Film the Writer with No Hands is definitely controversial. So controversial in fact that it has eschewed -or been eschewed from -traditional distribution methods, opting for a run of non-cinema venues, culminating in an iTunes and Amazon release.
The controversy surrounds both the subject matter, and the film itself.
The film follows Matthew Alford’s investigation into the mysterious 1997 disappearance of Hollywood scriptwriter Gary Devore. His body was eventually found at the bottom of an aqueduct -minus both his hands. Gary was writing a film about the CIA when he went missing and nobody ever found the script.
Cue conspiracy theory.
Then shortly after the HotDocs screening, ‘due to the suspicious death of one of the films most important interviewees -the film was withdrawn from all distributions routes.
‘In 2017 the film was re-edited by the film’s director William Westaway and given away to non-cinema venues around the world to host a global pre-release screening. It’s final release date is June 27, 2017 (iTunes and Amazon).’
Prior to the global release, The Writer with No Hands: Final Cut is showing at 57 non-cinema venues across 14 countries around the world from New York to Bogota, Columbia. The screenings began on June 13 and will run until June 27 and have included art centres, bars, cafes, vape lounges -even a Jailhouse in New Zealand.
But the subject matter is only half the story. It seems there has been a bit of friction between director Will and writer Matt.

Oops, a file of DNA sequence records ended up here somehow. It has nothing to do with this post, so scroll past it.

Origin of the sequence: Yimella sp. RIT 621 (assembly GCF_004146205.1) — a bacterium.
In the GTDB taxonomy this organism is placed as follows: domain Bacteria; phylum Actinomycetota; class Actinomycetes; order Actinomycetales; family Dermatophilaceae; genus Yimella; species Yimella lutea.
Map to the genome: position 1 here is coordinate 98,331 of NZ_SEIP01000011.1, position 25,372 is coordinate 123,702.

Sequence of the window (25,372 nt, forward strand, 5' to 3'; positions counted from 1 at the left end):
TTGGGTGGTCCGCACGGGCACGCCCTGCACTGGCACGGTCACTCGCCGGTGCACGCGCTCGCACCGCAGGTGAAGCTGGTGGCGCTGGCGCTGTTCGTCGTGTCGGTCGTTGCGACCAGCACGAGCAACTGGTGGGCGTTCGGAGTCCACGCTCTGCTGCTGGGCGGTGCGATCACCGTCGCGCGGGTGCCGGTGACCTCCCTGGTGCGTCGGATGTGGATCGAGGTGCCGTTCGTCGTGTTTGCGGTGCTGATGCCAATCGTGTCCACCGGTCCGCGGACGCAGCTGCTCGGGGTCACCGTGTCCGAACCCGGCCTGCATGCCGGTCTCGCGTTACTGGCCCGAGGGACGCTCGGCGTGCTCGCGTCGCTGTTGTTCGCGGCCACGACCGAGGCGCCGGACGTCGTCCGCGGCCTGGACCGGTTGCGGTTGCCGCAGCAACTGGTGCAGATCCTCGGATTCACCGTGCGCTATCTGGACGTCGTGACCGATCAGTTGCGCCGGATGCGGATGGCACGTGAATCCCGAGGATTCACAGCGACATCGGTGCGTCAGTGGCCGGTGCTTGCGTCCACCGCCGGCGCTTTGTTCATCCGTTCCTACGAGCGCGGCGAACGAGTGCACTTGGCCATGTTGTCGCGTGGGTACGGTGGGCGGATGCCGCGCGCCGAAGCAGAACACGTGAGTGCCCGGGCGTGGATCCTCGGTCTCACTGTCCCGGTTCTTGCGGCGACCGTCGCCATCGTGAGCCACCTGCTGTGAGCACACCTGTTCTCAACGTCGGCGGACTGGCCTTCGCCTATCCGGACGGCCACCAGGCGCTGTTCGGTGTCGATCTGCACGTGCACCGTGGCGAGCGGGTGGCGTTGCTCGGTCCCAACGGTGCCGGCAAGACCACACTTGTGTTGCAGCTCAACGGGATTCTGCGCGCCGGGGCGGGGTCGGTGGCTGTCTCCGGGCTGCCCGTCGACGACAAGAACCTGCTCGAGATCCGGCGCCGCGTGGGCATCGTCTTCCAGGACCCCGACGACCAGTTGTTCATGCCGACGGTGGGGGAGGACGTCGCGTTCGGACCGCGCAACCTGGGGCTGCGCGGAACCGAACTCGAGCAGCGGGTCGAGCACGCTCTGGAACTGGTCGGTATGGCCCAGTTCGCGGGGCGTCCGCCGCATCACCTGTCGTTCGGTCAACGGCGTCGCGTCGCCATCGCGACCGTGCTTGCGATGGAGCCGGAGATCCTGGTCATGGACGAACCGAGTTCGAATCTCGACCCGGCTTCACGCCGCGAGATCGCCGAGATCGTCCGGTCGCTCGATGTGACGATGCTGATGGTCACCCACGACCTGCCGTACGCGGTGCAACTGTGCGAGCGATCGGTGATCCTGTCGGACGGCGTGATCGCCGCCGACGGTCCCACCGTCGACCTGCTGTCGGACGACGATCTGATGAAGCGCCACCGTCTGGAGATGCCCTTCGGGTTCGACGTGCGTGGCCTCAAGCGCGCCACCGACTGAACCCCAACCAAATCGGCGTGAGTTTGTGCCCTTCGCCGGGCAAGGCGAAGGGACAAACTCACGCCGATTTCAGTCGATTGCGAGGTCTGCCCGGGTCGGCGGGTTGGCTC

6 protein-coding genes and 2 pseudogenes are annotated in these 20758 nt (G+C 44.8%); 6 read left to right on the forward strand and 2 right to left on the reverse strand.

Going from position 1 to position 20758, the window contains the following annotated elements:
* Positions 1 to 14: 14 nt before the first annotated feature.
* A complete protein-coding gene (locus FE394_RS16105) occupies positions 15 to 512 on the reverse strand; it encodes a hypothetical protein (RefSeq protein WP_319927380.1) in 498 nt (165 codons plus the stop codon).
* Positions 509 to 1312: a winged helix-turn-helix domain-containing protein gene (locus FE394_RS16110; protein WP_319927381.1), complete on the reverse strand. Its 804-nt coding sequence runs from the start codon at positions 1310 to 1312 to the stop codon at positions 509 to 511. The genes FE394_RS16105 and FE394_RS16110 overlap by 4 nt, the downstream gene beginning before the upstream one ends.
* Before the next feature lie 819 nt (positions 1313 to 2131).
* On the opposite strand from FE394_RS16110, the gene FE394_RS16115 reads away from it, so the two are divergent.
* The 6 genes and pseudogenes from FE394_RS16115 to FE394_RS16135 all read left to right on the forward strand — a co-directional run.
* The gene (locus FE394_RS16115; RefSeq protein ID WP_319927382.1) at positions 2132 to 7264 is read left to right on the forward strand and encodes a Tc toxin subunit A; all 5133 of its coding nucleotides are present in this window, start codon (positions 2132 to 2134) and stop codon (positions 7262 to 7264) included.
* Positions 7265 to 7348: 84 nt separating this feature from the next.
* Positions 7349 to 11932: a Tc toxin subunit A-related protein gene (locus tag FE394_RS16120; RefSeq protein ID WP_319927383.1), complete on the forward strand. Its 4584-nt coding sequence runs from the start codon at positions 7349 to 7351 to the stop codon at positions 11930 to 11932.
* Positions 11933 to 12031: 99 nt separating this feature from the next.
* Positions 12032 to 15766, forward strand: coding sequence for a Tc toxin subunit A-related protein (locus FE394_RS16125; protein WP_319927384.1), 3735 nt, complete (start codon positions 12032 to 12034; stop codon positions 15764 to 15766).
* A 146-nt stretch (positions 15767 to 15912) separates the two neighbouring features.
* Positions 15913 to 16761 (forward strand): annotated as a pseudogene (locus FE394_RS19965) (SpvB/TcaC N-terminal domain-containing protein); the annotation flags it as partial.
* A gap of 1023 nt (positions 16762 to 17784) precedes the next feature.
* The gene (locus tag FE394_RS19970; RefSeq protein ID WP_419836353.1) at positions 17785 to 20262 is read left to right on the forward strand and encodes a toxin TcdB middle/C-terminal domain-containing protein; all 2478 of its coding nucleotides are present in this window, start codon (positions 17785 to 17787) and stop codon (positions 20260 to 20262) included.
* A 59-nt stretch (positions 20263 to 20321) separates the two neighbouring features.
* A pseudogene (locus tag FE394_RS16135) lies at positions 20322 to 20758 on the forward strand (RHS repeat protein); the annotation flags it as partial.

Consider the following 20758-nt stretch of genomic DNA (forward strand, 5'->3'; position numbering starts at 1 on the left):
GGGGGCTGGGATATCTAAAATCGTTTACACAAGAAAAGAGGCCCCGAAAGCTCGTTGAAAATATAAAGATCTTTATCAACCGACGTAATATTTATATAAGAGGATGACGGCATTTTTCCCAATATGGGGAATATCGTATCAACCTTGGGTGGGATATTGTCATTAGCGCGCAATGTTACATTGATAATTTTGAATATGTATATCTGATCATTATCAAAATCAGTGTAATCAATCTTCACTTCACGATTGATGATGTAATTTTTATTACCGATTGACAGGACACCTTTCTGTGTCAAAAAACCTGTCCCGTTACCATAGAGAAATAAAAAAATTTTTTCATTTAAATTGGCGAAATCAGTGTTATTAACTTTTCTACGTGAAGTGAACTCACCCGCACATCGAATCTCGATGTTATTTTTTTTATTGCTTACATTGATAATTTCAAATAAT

In 2014, in an interview with the Standing Stones blog, Matthew said of his relationship with the director: “Will has all the depth of a flat-screen television. His agenda was to make me out to be a kooky conspiracy theorist, who had abandoned his family for the sake of an obsession. None of this was true, as he well knows.”
And a review of the HotDocs 2014 screening by Phil Brown on Dork Shelf questioned the ethics of the film, saying there were times it can be ‘an uncomfortable watch’.
Finishing with: ‘The Writer with No Hands is certainly an intriguing movie. As a documentary, it’s a dubious creation that borders on unethical despite being self-aware. So, it’s an interesting documentary to be sure, just one that leaves a sour taste in the mouth that feels somewhat inappropriate.’
Decide for yourself, the films on iTunes and Amazon from June 27, and here are the pre-release screening venues:
(Ok, conspiracy theorists, is there anything in the fact that the two websites quoted seem to have stopped updating?)